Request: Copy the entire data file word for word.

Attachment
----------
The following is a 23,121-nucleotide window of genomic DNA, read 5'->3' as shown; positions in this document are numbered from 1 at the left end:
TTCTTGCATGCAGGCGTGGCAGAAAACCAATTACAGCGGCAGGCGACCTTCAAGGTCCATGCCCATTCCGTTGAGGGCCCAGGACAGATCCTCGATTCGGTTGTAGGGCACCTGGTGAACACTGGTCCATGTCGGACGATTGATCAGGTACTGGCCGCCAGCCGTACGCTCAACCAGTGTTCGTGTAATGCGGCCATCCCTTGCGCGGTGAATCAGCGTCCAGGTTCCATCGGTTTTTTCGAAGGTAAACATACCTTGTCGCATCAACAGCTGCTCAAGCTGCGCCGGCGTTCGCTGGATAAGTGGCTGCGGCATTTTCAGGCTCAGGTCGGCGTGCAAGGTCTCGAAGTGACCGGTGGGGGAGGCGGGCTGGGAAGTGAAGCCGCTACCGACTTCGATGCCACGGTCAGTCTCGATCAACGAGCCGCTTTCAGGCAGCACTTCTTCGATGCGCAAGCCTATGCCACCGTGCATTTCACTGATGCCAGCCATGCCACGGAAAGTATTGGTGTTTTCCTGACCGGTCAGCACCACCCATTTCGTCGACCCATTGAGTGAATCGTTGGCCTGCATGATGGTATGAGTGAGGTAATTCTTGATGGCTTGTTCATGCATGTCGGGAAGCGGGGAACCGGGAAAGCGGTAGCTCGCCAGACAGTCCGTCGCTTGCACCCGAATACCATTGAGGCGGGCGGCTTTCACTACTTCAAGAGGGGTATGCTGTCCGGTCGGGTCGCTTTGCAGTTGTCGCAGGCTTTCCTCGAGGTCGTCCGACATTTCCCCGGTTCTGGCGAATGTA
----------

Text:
The following is a 23,121-nucleotide window of genomic DNA, read 5'->3' as shown; positions in this document are numbered from 1 at the left end:
TTCTTGCATGCAGGCGTGGCAGAAAACCAATTACAGCGGCAGGCGACCTTCAAGGTCCATGCCCATTCCGTTGAGGGCCCAGGACAGATCCTCGATTCGGTTGTAGGGCACCTGGTGAACACTGGTCCATGTCGGACGATTGATCAGGTACTGGCCGCCAGCCGTACGCTCAACCAGTGTTCGTGTAATGCGGCCATCCCTTGCGCGGTGAATCAGCGTCCAGGTTCCATCGGTTTTTTCGAAGGTAAACATACCTTGTCGCATCAACAGCTGCTCAAGCTGCGCCGGCGTTCGCTGGATAAGTGGCTGCGGCATTTTCAGGCTCAGGTCGGCGTGCAAGGTCTCGAAGTGACCGGTGGGGGAGGCGGGCTGGGAAGTGAAGCCGCTACCGACTTCGATGCCACGGTCAGTCTCGATCAACGAGCCGCTTTCAGGCAGCACTTCTTCGATGCGCAAGCCTATGCCACCGTGCATTTCACTGATGCCAGCCATGCCACGGAAAGTATTGGTGTTTTCCTGACCGGTCAGCACCACCCATTTCGTCGACCCATTGAGTGAATCGTTGGCCTGCATGATGGTATGAGTGAGGTAATTCTTGATGGCTTGTTCATGCATGTCGGGAAGCGGGGAACCGGGAAAGCGGTAGCTCGCCAGACAGTCCGTCGCTTGCACCCGAATACCATTGAGGCGGGCGGCTTTCACTACTTCAAGAGGGGTATGCTGTCCGGTCGGGTCGCTTTGCAGTTGTCGCAGGCTTTCCTCGAGGTCGTCCGACATTTCCCCGGTTCTGGCGAATGTA